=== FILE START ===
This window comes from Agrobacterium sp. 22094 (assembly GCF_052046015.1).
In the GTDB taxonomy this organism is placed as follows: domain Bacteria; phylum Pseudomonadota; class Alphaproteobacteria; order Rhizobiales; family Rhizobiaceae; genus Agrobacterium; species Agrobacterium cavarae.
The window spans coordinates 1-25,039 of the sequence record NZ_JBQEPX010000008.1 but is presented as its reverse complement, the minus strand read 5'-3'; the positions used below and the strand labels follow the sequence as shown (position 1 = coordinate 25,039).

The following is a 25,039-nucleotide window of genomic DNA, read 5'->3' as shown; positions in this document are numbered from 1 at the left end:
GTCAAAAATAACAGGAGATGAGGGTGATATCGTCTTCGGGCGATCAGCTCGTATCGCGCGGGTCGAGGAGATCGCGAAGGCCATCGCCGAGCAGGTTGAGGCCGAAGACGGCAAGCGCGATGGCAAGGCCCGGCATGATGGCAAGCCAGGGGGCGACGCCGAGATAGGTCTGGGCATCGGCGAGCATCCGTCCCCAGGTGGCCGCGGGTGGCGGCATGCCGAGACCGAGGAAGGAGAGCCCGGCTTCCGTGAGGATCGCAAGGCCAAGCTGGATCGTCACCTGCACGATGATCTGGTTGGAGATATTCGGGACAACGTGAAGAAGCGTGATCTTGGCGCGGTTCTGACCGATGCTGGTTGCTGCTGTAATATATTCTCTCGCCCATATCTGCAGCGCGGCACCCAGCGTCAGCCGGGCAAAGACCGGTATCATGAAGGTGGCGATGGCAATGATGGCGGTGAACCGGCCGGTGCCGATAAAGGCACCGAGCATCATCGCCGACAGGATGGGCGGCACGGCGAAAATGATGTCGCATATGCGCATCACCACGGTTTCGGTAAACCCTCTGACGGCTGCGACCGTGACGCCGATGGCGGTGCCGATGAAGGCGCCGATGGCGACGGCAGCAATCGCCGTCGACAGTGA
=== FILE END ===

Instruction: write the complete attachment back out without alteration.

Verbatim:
This window comes from Agrobacterium sp. 22094 (assembly GCF_052046015.1).
In the GTDB taxonomy this organism is placed as follows: domain Bacteria; phylum Pseudomonadota; class Alphaproteobacteria; order Rhizobiales; family Rhizobiaceae; genus Agrobacterium; species Agrobacterium cavarae.
The window spans coordinates 1-25,039 of the sequence record NZ_JBQEPX010000008.1 but is presented as its reverse complement, the minus strand read 5'-3'; the positions used below and the strand labels follow the sequence as shown (position 1 = coordinate 25,039).

The following is a 25,039-nucleotide window of genomic DNA, read 5'->3' as shown; positions in this document are numbered from 1 at the left end:
GTCAAAAATAACAGGAGATGAGGGTGATATCGTCTTCGGGCGATCAGCTCGTATCGCGCGGGTCGAGGAGATCGCGAAGGCCATCGCCGAGCAGGTTGAGGCCGAAGACGGCAAGCGCGATGGCAAGGCCCGGCATGATGGCAAGCCAGGGGGCGACGCCGAGATAGGTCTGGGCATCGGCGAGCATCCGTCCCCAGGTGGCCGCGGGTGGCGGCATGCCGAGACCGAGGAAGGAGAGCCCGGCTTCCGTGAGGATCGCAAGGCCAAGCTGGATCGTCACCTGCACGATGATCTGGTTGGAGATATTCGGGACAACGTGAAGAAGCGTGATCTTGGCGCGGTTCTGACCGATGCTGGTTGCTGCTGTAATATATTCTCTCGCCCATATCTGCAGCGCGGCACCCAGCGTCAGCCGGGCAAAGACCGGTATCATGAAGGTGGCGATGGCAATGATGGCGGTGAACCGGCCGGTGCCGATAAAGGCACCGAGCATCATCGCCGACAGGATGGGCGGCACGGCGAAAATGATGTCGCATATGCGCATCACCACGGTTTCGGTAAACCCTCTGACGGCTGCGACCGTGACGCCGATGGCGGTGCCGATGAAGGCGCCGATGGCGACGGCAGCAATCGCCGTCGACAGTGA